The drive across town to home was dismal.  Again I was alone in the truck.  A Gloomy Gus.  Consumed with worst case scenarios.  The wind had just been kicked out of our sails.  We had just spent the month believing that things were going to be okay.  E was back to normal.  He was feeling great.  Healthier than he had in a long time.  This wasn’t such a big deal, we thought.  Certainly not deadly.  Nothing to worry about.  A piece of cake.  Walk in the park.

For two smart people, we were seriously naive when it came to the Big C.

Back at the house, E and I spoke briefly about the appointment.  I asked him how he thought it went.

“Not good,” he said.

Then I knew we were in big trouble.

Diaries of The Breadman’s Daughter: The Weekend from Hell.

E singing and playing his bass.

E singing and playing his bass.

It was the weekend from hell. A topsy turvy terrifying roller coaster ride.  One moment we could see sunlight and the possibility of rosy days.  Only to be sucked into the uncertainty of the rabbit hole the next.  In between we did our best to breathe.  Keep our head above the icy waters that threatened to take us down.  Mostly we tried to make sense of this unforeseen mess that we found ourselves in.

The surgeon, who had performed the biopsy, sent E home with a prescription for painkillers and antibiotics.  In thirty years of practice, he’d never seen a reaction to a biopsy like this.  Lucky E.  One for the medical history books.  I was a little surprised that the surgeon wasn’t more curious to find out why.  Then I’m like a four-year old who asks ‘why’ about everything.  Except for why me or why us.  Life is a game of Russian Roulette at times.  Shit happens to everyone.  Good and bad.  So why not me.  Or us.

The painkillers did their job for short intervals, which gave him little pockets of relief throughout the weekend.  E spent most of the time hunkered down in his Man Cave watching TV or dozing off on the couch.  Deep regenerative sleep was elusive and interrupted by pain so severe it would have brought a lesser man to his knees.  But E refused to buckle.  Since his motorcycle accident at thirty, he lived with chronic pain in his hip and right leg.  He still felt unsettling phantom pains from the big toe that was removed shortly after his bike was t-boned and ended up in a gutter fifty yards away.  This pain was close to that.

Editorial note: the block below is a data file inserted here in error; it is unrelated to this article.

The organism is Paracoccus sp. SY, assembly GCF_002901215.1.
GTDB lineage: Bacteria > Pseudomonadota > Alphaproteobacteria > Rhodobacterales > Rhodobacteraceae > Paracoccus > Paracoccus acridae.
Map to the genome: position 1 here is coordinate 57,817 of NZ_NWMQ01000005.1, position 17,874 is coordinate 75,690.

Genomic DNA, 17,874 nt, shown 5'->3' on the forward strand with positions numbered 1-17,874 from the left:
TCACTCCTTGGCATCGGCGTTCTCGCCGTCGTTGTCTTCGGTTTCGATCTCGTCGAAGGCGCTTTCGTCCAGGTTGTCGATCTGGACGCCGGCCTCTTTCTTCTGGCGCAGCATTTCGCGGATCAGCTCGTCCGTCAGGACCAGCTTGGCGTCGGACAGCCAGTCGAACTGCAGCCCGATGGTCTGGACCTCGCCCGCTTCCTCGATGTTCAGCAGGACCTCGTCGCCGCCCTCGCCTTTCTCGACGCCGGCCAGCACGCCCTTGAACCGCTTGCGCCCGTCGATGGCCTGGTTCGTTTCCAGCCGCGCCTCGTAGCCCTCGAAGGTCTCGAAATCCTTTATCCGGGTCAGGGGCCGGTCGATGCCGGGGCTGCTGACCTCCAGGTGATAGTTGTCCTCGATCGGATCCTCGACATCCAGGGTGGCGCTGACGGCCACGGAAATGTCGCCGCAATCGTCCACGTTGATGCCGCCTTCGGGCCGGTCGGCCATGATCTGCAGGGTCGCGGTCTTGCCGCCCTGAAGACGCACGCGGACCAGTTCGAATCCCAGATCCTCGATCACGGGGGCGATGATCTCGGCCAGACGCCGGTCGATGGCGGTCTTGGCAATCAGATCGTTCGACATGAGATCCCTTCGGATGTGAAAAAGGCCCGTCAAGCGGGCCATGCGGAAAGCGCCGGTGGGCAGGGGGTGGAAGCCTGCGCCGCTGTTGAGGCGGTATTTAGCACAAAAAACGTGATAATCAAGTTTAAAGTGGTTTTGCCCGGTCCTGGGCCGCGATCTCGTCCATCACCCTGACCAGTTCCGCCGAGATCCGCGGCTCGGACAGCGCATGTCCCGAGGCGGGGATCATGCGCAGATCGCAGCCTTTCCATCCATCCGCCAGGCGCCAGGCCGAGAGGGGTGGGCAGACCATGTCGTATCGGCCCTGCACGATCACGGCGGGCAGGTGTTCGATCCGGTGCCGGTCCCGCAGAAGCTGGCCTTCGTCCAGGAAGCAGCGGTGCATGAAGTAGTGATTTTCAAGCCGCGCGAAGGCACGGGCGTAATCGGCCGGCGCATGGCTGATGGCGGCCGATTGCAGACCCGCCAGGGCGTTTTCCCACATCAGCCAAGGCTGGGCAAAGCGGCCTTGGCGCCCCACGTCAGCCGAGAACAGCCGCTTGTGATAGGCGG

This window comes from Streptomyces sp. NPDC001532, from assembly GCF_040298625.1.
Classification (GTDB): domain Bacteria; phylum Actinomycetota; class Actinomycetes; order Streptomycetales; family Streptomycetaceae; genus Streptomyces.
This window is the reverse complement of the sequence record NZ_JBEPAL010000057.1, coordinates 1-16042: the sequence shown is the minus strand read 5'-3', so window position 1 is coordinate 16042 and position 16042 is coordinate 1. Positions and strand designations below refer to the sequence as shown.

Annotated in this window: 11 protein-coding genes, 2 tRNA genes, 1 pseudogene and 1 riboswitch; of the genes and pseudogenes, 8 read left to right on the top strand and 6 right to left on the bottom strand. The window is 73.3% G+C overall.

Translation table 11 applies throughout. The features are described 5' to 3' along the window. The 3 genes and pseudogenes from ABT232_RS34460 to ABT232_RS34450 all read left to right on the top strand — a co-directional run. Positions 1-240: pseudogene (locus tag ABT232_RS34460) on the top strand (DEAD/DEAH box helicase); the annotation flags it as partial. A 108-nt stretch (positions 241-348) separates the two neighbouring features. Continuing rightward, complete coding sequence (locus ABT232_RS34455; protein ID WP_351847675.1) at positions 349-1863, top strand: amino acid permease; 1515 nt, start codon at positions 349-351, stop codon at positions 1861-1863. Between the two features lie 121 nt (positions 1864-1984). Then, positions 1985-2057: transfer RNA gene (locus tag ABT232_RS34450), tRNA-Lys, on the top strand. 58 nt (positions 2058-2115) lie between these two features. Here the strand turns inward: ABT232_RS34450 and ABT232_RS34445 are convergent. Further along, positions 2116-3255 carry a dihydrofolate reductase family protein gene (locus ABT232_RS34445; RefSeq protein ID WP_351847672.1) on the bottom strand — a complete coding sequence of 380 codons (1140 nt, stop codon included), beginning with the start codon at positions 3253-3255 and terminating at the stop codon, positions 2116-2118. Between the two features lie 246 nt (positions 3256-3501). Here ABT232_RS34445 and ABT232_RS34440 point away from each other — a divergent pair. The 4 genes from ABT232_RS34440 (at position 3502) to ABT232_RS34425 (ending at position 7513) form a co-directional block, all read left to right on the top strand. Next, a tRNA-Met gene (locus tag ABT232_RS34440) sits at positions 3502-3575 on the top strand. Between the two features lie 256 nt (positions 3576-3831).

During the interludes when the pain was tolerable we carried on with our regular weekend affairs.  Errands and chores mostly.  I was still doing most of the talking.  Acting as his interpreter.  Under any other circumstances I might have welcomed the quiet.  Instead I missed his chattiness and running commentary on life.

One of the things we managed to squeeze in was Christmas shopping for his sweet 94-year old Mama in Nova Scotia.  Every year he gets her the same thing.  A sweater and pajamas from Walmart.  E is a bit of a curmudgeon when it comes to shopping.  But Christmas shopping takes this crankiness to new heights.  The fact that he does it at all is a bigger miracle than the Immaculate Conception.  We combed through the selection of sweaters and PJs to find this year gift, then made a swift exit. The pain was returning and his tongue was again thickening.  Visions of baby’s fists were dancing in my head.

Back home, E noticed that the rear license plate on the truck had been stolen while we were shopping. E called the Cops to report the theft while I did a rant on the nerviness of the thieving creeps.  How could they pull off something like this in broad daylight? In a crowded parking lot full of Walmart shoppers no less.

Drinking was unbearable.  Eating impossible.  The pain “was like I’ve bitten down on my tongue real hard and can’t let go,” E said.

Imagine a cruel relentless Vice Grip.

By Sunday afternoon there was no improvement.  Painkillers were painfully useless.  A fiendish joke. We had no idea what the antibiotics were supposed to be doing.  Apparently nothing.  E agreed to another visit to the ER.  Before we could do that I had to get new license plates for the truck.

Things went from bad to worse.  While E rested on the couch, M and I drove across town in her car to an insurance provider that was open on Sundays. This should have been a straightforward no-brainer transaction.  Wrong.  As the insurance guy was filling out the form for the replacement plates he noticed that E’s name was on the registration of the truck.  It’s my truck but E’s name was included as a formality.